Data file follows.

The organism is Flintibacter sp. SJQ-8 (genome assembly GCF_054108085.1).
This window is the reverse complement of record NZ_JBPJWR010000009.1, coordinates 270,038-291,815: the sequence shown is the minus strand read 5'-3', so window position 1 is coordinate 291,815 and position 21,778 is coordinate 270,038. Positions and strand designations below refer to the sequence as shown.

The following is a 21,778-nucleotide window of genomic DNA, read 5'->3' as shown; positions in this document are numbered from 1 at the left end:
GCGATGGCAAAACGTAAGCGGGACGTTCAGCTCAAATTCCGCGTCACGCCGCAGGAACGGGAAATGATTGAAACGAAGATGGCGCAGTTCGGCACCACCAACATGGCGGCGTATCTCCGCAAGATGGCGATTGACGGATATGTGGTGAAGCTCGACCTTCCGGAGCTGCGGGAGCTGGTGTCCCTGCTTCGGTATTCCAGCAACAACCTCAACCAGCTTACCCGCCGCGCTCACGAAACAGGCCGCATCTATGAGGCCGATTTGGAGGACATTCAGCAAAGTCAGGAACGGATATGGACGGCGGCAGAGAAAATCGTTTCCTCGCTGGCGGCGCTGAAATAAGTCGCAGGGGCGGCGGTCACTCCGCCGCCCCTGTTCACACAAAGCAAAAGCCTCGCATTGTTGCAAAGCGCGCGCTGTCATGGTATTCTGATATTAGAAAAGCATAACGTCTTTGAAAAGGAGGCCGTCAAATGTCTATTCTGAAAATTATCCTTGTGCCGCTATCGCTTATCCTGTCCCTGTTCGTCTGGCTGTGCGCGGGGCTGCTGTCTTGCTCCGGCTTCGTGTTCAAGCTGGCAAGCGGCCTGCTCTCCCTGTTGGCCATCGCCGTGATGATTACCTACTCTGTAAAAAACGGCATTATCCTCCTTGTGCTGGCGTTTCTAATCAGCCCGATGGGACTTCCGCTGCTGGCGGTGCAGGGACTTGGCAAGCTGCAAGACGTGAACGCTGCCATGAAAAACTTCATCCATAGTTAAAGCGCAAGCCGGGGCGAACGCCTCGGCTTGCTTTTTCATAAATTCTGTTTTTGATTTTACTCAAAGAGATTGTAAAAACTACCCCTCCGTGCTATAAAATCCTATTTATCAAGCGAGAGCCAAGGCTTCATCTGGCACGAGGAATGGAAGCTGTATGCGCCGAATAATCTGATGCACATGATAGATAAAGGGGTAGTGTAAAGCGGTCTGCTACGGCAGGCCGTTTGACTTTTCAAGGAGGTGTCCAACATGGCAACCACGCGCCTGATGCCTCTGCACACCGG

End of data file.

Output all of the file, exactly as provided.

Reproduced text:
The organism is Flintibacter sp. SJQ-8 (genome assembly GCF_054108085.1).
This window is the reverse complement of record NZ_JBPJWR010000009.1, coordinates 270,038-291,815: the sequence shown is the minus strand read 5'-3', so window position 1 is coordinate 291,815 and position 21,778 is coordinate 270,038. Positions and strand designations below refer to the sequence as shown.

The following is a 21,778-nucleotide window of genomic DNA, read 5'->3' as shown; positions in this document are numbered from 1 at the left end:
GCGATGGCAAAACGTAAGCGGGACGTTCAGCTCAAATTCCGCGTCACGCCGCAGGAACGGGAAATGATTGAAACGAAGATGGCGCAGTTCGGCACCACCAACATGGCGGCGTATCTCCGCAAGATGGCGATTGACGGATATGTGGTGAAGCTCGACCTTCCGGAGCTGCGGGAGCTGGTGTCCCTGCTTCGGTATTCCAGCAACAACCTCAACCAGCTTACCCGCCGCGCTCACGAAACAGGCCGCATCTATGAGGCCGATTTGGAGGACATTCAGCAAAGTCAGGAACGGATATGGACGGCGGCAGAGAAAATCGTTTCCTCGCTGGCGGCGCTGAAATAAGTCGCAGGGGCGGCGGTCACTCCGCCGCCCCTGTTCACACAAAGCAAAAGCCTCGCATTGTTGCAAAGCGCGCGCTGTCATGGTATTCTGATATTAGAAAAGCATAACGTCTTTGAAAAGGAGGCCGTCAAATGTCTATTCTGAAAATTATCCTTGTGCCGCTATCGCTTATCCTGTCCCTGTTCGTCTGGCTGTGCGCGGGGCTGCTGTCTTGCTCCGGCTTCGTGTTCAAGCTGGCAAGCGGCCTGCTCTCCCTGTTGGCCATCGCCGTGATGATTACCTACTCTGTAAAAAACGGCATTATCCTCCTTGTGCTGGCGTTTCTAATCAGCCCGATGGGACTTCCGCTGCTGGCGGTGCAGGGACTTGGCAAGCTGCAAGACGTGAACGCTGCCATGAAAAACTTCATCCATAGTTAAAGCGCAAGCCGGGGCGAACGCCTCGGCTTGCTTTTTCATAAATTCTGTTTTTGATTTTACTCAAAGAGATTGTAAAAACTACCCCTCCGTGCTATAAAATCCTATTTATCAAGCGAGAGCCAAGGCTTCATCTGGCACGAGGAATGGAAGCTGTATGCGCCGAATAATCTGATGCACATGATAGATAAAGGGGTAGTGTAAAGCGGTCTGCTACGGCAGGCCGTTTGACTTTTCAAGGAGGTGTCCAACATGGCAACCACGCGCCTGATGCCTCTGCACACCGG